As we enter the fourth decade of the HIV epidemic, focus is increasingly being placed on the social context of HIV. More and more attention is being paid to what it means to live with HIV and to the impact of an HIV infection for people living with HIV (PLWH), their families, and their communities. An important issue in this context, and one that contributes significantly to the hidden burden of HIV, is stigma . This dissertation reports on the social and psychological processes involved in the production and experience of HIV-related stigma. It explores public and self stigma and follows recent trends in stigma research by focusing predominantly, but not exclusively, on the perspective of PLWH. The first part of this dissertation describes the results of comprehensive qualitative research conducted with African, Dutch Antillean, and Surinamese diaspora in the Netherlands. This section focuses on both the perceiver and the target of stigma by following the process
of stigmatization from the perceiver’s beliefs regarding HIV and PLWH to the subsequent manifestations of stigma, the consequences for the target, and how PLWH cope with stigma and determine whether or not to disclose to others. The second part of this dissertation explores some of the consequences of HIV-related stigma in more detail and expands the study population and sample to include all PLWH living in the Netherlands. The findings reported in this section are, in contrast to the first part of this dissertation, quantitative in nature.
1. There are more similarities than differences across contexts in the causes of stigma, the forms stigma takes, and the consequences of stigma. (this dissertation)
2. Interventions that support PLWH and train them in how to best disclose their status and cope with potential negative reactions must precede interventions that utilize PLWH as public spokesmen to break taboos and reduce stigma. (this dissertation)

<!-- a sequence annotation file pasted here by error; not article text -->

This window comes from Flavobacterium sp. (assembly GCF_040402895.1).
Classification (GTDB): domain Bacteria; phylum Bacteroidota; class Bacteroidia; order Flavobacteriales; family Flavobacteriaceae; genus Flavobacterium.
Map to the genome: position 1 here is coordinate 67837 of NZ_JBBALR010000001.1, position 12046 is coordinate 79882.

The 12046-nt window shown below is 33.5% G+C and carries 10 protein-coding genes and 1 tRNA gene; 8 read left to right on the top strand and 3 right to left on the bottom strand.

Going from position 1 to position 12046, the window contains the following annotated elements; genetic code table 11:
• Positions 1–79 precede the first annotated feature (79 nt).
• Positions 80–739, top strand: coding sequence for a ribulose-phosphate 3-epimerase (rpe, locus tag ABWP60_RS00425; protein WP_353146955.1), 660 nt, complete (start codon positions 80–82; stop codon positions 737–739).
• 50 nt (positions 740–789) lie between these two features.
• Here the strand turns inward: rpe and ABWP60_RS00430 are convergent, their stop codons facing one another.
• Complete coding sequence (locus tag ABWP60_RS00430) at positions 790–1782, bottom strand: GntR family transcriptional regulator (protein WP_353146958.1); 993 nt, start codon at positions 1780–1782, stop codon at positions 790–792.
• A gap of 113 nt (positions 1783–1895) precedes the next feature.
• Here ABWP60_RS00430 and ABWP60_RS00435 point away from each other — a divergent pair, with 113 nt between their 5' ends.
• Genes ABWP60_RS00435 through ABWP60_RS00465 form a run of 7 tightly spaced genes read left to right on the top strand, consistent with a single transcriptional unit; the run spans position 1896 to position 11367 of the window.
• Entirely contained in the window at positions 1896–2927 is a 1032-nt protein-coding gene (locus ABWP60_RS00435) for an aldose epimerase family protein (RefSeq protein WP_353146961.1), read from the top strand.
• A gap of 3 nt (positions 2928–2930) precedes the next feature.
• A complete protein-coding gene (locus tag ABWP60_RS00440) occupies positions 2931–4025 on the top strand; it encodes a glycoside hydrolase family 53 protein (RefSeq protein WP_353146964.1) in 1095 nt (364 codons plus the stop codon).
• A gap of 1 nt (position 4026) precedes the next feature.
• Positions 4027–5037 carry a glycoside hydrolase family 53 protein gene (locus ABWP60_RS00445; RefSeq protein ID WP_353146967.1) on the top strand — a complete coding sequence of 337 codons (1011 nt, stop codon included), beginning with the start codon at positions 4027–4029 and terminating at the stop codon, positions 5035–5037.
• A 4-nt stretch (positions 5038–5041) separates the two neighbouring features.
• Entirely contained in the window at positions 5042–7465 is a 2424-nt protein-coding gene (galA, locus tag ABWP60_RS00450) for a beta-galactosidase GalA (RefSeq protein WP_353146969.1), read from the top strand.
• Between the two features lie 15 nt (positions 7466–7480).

3. The psychological impact of HIV-related stigma varies depending on the manifestation and the setting in which that manifestation occurs. (this dissertation)
4. Having a visible stigma is more detrimental than having a concealable stigma. (this dissertation).
5. The careful measurement, generalizable samples, experimental control, and statistical tools of good quantitative studies are precious assets. When they are combined with the up-close, deep, credible understanding of complex real-world contexts that characterize good qualitative studies, we have a very powerful mix. (Matthew Miles & Michael Huberman)
6. When research is informed only by our epistemological foundations and practice only by our personal experience, our work is limited and lacks meaning. For the sake of both effectiveness and efficiency, dialogue and cooperation between theoria and praxis is imperative.
7. The use of the term ‘ethnic minority’ has tended to assume that the dominant group within the state does not possess an ‘ethnicity’. (Floya Anthias)
8. Science, no matter how objective it may seem, is a subjective and inherently political endeavour.
9. We become just by performing just action, temperate by performing temperate actions, brave by performing brave action. (Aristotle)
10. Management is delegation. (Peter Schroder)
11. If God is really punishing people with sickness for their sins, don’t you think the perpetrators of war, terrorism, and nuclear destruction would at least get herpes? (Episcopal Bishop Paul Moore)